Numbers 36. Report of Bvt. Brigadier General Andrew J. Alexander, U. S. Army, commanding Second Brigade, of operations March 22-April 220.
HDQRS. SECOND Brigadier, FOURTH DIV., CAVALRY CORPS,
MILITARY DIVISION OF THE MISSISSIPPI,
Macon, Ga., April 25, 1865.
MAJOR: In obedience to orders from division headquarters I have the honor to make the following report of the operations of my command since leaving Chickasaw Landing on the 22nd of March, 1865:
The march from Chickasaw to Montevallo, Ala., which occupied eight days, was made through an inhospitable and mountainous region and passed without meeting any enemy. Upon moving out from Montevallo my advance was opposed by the advance of Roddey's division, whereupon skirmishing immediately commenced. I at once ordered the detachment (about three companies) of the Fifth Iowa Cavalry, under Colonel Young, to charge, which they did in gallant style, driving the enemy a distance of some three miles at full speed, killing 1, wounding 2, and capturing some 15 men and about 30 stand of arms. The main body of the enemy were found in position behind a difficult creek about three miles from Montevallo. My brigade (which was much weakened by detachments being sent off to burn the iron-works) was immediately dismounted and deployed as skirmishers. After a slight skirmish the enemy retired. On the next morning my brigade, again having the advance, struck the enemy at Randolph. After a slight skirmish he retired on the main Selma road. Under instructions of the brevet major-general commanding, I moved on the Maplesville Station road, leaving the direct road for the Second Division. Upon approaching within about three miles of the junction of this road with the main road I heard sharp firing and cheers upon our right. I immediately ordered my command to trot, which gait I kept until I came upon the enemy in strong force of infantry and cavalry in position behind fences and rail barricades. Upon debouching from the woods my advance (two companies of the Seventh Ohio Cavalry) received a heavy and well-directed volley from the enemy's entire line, which killed 2 and wounded a number more. At the first glance I saw that my command was largely outnumbered, and therefore deployed the Fifth Iowa Cavalry and First Ohio Cavalry on the right, with the view of connecting with the Second Division, which I was expecting to hear every instant open in the woods on my right. I ordered two squadrons, to take and hold a house and outbuildings directly in front of my center, and which secured my position. The line was then advanced, and after a sharp fight of about an hour the enemy was completely routed, leaving two pieces of artillery in our possession. In this connection I wish to have it distinctly understood that no other troops except those belonging to my brigade were engaged, although some unofficial statements to the contrary have been made.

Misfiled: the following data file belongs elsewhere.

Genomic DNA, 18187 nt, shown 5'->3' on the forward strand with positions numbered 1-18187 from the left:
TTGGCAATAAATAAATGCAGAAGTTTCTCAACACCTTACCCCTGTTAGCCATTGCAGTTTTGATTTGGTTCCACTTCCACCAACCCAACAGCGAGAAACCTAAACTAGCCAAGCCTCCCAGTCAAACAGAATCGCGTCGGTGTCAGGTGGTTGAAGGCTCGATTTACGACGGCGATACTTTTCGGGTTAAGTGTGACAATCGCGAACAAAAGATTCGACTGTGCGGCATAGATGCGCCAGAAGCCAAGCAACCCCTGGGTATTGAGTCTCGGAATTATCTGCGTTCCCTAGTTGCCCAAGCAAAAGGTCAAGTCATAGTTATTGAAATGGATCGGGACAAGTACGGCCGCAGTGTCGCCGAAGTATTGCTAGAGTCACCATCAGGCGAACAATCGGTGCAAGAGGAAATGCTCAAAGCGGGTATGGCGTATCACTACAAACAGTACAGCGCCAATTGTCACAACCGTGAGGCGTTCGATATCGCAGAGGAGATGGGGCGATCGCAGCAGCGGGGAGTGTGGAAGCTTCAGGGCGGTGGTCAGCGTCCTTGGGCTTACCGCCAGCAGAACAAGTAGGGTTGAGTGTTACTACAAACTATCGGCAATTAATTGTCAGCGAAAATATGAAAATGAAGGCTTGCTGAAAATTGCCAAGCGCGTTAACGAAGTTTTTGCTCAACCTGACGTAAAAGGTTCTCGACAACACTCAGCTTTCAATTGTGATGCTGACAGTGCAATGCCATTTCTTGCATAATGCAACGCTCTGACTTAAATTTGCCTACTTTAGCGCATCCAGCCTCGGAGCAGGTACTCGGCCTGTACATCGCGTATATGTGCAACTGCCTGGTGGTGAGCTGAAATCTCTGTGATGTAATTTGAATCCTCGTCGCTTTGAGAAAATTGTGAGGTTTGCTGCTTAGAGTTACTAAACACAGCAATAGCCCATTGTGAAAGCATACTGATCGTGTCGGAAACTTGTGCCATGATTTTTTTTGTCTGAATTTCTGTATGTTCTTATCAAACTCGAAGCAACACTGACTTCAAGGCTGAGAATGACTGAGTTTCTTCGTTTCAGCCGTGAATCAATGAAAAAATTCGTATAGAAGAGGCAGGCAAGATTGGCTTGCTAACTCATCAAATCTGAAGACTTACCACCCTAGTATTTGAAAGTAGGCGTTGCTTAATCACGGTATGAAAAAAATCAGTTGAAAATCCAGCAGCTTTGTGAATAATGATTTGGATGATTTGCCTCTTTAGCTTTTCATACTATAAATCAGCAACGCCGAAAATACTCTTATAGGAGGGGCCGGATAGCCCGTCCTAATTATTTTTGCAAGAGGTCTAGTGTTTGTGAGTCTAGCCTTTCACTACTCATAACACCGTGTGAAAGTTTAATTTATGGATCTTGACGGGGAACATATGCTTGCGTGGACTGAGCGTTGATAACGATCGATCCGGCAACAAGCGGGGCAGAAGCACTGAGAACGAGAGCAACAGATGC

Upon entering Selma by direction of the brevet major-general commanding I sent the Seventh Ohio in pursuit of the enemy on the Montgomery road. Colonel Garrard, commanding the regiment, pursued him with the greatest pertinacity as far as Burnsville despite the darkness and almost impassable roads. So active and unremitting was the pursuit that the enemy was forced to abandon four pieces of artillery ten wagons, and a large number of small-arms. Colonel Garrard also captured 125 prisoners. This brigade did not meet the enemy again until